With the addition of a final steel girder, the North Carolina Heart and Vascular Hospital will reach a milestone in its construction on Wednesday with a “topping out” ceremony.
The Heart and Vascular Hospital will be eight stories tall and add 300,000 square feet of space to Rex Healthcare’s campus. Construction is slated to be finished in late 2016; patients will be admitted beginning early 2017.
The purpose of the expansion is to consolidate Rex Healthcare’s cardiovascular treatment into one space. Now, its services are spread across the hospital, which can be a challenge for patients and their caregivers, said Erick Hawkins, vice president of heart and vascular services for the UNC Health Care System, the hospital’s parent.
Rex Healthcare recently finished borrowing $150 million to complete the new hospital, prompting credit firms to downgrade the organization’s debt or revise its bond outlook from stable to negative. Rex’s total outstanding debt has grown to $279 million because of the project.
But Hawkins said construction – and he knocked on wood – is on schedule.
The new hospital will be a long-awaited update for Rex, which has not undergone a major renovation since the 1980s. There are plans to include, among other new features, a kitchen staffed by professional chefs intended to teach patients to cook with their hearts in mind.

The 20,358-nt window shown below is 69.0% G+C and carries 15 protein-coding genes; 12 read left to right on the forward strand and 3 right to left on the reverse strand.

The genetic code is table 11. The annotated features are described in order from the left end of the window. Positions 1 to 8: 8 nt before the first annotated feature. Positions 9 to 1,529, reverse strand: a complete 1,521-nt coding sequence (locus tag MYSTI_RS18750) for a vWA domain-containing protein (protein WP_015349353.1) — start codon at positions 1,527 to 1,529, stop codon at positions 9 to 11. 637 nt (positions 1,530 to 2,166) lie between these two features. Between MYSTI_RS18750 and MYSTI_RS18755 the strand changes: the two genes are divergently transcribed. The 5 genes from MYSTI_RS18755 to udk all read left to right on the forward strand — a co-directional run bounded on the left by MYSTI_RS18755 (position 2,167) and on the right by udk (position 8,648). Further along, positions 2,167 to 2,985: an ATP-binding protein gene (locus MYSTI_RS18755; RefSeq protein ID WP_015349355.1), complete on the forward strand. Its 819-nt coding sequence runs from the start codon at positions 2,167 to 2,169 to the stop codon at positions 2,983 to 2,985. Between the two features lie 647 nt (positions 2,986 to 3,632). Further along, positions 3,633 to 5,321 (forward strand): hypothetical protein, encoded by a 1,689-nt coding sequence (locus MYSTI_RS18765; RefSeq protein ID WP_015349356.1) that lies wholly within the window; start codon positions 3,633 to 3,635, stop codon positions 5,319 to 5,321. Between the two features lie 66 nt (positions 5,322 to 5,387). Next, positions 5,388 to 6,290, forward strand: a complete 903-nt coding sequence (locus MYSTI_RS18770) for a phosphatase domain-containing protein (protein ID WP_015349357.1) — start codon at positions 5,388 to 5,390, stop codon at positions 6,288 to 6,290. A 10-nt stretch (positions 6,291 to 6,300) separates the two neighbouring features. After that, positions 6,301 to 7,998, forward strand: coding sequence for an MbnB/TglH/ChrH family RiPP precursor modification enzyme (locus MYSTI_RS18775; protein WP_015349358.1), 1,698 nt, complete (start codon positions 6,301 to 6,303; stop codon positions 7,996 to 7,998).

Hawkins said the hospital’s design is also intended to be visitor-friendly. The 114 new patient rooms will be bigger than Rex Healthcare’s current rooms, which Hawkins said are a bit small.
Part of the reasoning for constructing the new hospital is that Rex’s patient base has been expanding, particularly to Eastern North Carolina, said Dr. William Newman, a cardiologist at Rex.
“I think it’s becoming more than a city hospital,” Newman said.
The Heart and Vascular Hospital will be the first of its kind providing care to North Carolinians, Newman said. He has been practicing medicine for more than 30 years and said he wishes he could have started his career in cardiology somewhere like the new hospital.
“I wish I was just getting started,” Newman said.